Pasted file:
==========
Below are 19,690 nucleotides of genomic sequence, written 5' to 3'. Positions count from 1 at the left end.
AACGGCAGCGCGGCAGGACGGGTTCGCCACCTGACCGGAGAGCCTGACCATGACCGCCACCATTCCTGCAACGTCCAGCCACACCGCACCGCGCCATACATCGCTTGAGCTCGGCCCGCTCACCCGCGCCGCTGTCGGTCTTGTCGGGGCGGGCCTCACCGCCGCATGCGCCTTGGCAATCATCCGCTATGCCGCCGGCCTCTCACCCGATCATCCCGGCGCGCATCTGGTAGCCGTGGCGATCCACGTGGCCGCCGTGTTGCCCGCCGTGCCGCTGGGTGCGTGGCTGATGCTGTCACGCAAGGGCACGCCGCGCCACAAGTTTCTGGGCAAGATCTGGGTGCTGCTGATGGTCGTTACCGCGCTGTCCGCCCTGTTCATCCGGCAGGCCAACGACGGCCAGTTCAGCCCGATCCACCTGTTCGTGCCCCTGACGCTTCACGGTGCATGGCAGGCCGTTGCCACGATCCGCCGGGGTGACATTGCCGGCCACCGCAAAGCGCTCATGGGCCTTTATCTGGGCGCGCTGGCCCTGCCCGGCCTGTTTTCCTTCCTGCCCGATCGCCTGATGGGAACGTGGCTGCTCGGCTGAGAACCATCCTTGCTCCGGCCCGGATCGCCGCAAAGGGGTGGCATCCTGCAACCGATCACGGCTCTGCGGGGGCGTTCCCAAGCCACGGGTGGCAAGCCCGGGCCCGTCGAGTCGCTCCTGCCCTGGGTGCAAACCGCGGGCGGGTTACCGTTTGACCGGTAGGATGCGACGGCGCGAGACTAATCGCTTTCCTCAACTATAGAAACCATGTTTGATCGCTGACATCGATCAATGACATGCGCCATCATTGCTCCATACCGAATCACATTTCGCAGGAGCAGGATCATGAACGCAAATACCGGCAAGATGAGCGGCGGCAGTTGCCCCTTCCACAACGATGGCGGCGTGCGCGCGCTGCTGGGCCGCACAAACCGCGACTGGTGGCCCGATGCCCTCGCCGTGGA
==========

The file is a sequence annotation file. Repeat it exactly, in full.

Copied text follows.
Below are 19,690 nucleotides of genomic sequence, written 5' to 3'. Positions count from 1 at the left end.
AACGGCAGCGCGGCAGGACGGGTTCGCCACCTGACCGGAGAGCCTGACCATGACCGCCACCATTCCTGCAACGTCCAGCCACACCGCACCGCGCCATACATCGCTTGAGCTCGGCCCGCTCACCCGCGCCGCTGTCGGTCTTGTCGGGGCGGGCCTCACCGCCGCATGCGCCTTGGCAATCATCCGCTATGCCGCCGGCCTCTCACCCGATCATCCCGGCGCGCATCTGGTAGCCGTGGCGATCCACGTGGCCGCCGTGTTGCCCGCCGTGCCGCTGGGTGCGTGGCTGATGCTGTCACGCAAGGGCACGCCGCGCCACAAGTTTCTGGGCAAGATCTGGGTGCTGCTGATGGTCGTTACCGCGCTGTCCGCCCTGTTCATCCGGCAGGCCAACGACGGCCAGTTCAGCCCGATCCACCTGTTCGTGCCCCTGACGCTTCACGGTGCATGGCAGGCCGTTGCCACGATCCGCCGGGGTGACATTGCCGGCCACCGCAAAGCGCTCATGGGCCTTTATCTGGGCGCGCTGGCCCTGCCCGGCCTGTTTTCCTTCCTGCCCGATCGCCTGATGGGAACGTGGCTGCTCGGCTGAGAACCATCCTTGCTCCGGCCCGGATCGCCGCAAAGGGGTGGCATCCTGCAACCGATCACGGCTCTGCGGGGGCGTTCCCAAGCCACGGGTGGCAAGCCCGGGCCCGTCGAGTCGCTCCTGCCCTGGGTGCAAACCGCGGGCGGGTTACCGTTTGACCGGTAGGATGCGACGGCGCGAGACTAATCGCTTTCCTCAACTATAGAAACCATGTTTGATCGCTGACATCGATCAATGACATGCGCCATCATTGCTCCATACCGAATCACATTTCGCAGGAGCAGGATCATGAACGCAAATACCGGCAAGATGAGCGGCGGCAGTTGCCCCTTCCACAACGATGGCGGCGTGCGCGCGCTGCTGGGCCGCACAAACCGCGACTGGTGGCCCGATGCCCTCGCCGTGGA